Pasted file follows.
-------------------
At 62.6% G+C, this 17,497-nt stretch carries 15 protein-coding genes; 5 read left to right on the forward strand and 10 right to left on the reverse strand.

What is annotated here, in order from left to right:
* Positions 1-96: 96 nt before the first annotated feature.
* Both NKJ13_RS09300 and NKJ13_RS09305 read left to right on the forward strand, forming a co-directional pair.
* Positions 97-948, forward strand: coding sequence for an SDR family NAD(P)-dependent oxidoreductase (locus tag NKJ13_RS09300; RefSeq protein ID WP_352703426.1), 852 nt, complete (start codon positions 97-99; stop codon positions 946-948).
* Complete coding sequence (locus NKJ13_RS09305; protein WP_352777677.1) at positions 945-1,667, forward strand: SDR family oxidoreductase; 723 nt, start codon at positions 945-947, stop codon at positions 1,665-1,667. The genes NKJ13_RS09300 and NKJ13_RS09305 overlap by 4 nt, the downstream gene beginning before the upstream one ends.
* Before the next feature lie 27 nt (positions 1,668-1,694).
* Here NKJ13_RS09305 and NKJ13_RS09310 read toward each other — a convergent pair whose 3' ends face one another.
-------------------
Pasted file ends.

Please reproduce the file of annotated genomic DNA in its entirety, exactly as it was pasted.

At 62.6% G+C, this 17,497-nt stretch carries 15 protein-coding genes; 5 read left to right on the forward strand and 10 right to left on the reverse strand.

What is annotated here, in order from left to right:
* Positions 1-96: 96 nt before the first annotated feature.
* Both NKJ13_RS09300 and NKJ13_RS09305 read left to right on the forward strand, forming a co-directional pair.
* Positions 97-948, forward strand: coding sequence for an SDR family NAD(P)-dependent oxidoreductase (locus tag NKJ13_RS09300; RefSeq protein ID WP_352703426.1), 852 nt, complete (start codon positions 97-99; stop codon positions 946-948).
* Complete coding sequence (locus NKJ13_RS09305; protein WP_352777677.1) at positions 945-1,667, forward strand: SDR family oxidoreductase; 723 nt, start codon at positions 945-947, stop codon at positions 1,665-1,667. The genes NKJ13_RS09300 and NKJ13_RS09305 overlap by 4 nt, the downstream gene beginning before the upstream one ends.
* Before the next feature lie 27 nt (positions 1,668-1,694).
* Here NKJ13_RS09305 and NKJ13_RS09310 read toward each other — a convergent pair whose 3' ends face one another.